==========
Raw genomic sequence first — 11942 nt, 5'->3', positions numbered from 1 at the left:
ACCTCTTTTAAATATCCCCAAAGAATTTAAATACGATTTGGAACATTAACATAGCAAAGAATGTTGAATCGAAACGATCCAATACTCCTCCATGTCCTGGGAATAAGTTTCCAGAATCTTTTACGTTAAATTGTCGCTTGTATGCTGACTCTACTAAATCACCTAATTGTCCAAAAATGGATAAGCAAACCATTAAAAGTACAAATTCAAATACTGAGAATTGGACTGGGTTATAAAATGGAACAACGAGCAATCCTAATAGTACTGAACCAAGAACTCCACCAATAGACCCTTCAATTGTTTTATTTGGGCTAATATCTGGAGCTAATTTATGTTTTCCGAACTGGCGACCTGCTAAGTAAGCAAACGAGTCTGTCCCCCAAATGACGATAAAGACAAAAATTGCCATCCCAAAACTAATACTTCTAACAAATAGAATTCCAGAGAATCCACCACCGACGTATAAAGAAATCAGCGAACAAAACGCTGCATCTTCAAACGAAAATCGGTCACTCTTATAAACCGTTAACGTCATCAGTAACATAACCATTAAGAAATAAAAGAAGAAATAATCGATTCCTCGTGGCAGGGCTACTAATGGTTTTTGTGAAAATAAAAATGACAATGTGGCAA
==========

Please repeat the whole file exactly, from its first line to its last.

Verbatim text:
Raw genomic sequence first — 11942 nt, 5'->3', positions numbered from 1 at the left:
ACCTCTTTTAAATATCCCCAAAGAATTTAAATACGATTTGGAACATTAACATAGCAAAGAATGTTGAATCGAAACGATCCAATACTCCTCCATGTCCTGGGAATAAGTTTCCAGAATCTTTTACGTTAAATTGTCGCTTGTATGCTGACTCTACTAAATCACCTAATTGTCCAAAAATGGATAAGCAAACCATTAAAAGTACAAATTCAAATACTGAGAATTGGACTGGGTTATAAAATGGAACAACGAGCAATCCTAATAGTACTGAACCAAGAACTCCACCAATAGACCCTTCAATTGTTTTATTTGGGCTAATATCTGGAGCTAATTTATGTTTTCCGAACTGGCGACCTGCTAAGTAAGCAAACGAGTCTGTCCCCCAAATGACGATAAAGACAAAAATTGCCATCCCAAAACTAATACTTCTAACAAATAGAATTCCAGAGAATCCACCACCGACGTATAAAGAAATCAGCGAACAAAACGCTGCATCTTCAAACGAAAATCGGTCACTCTTATAAACCGTTAACGTCATCAGTAACATAACCATTAAGAAATAAAAGAAGAAATAATCGATTCCTCGTGGCAGGGCTACTAATGGTTTTTGTGAAAATAAAAATGACAATGTGGCAA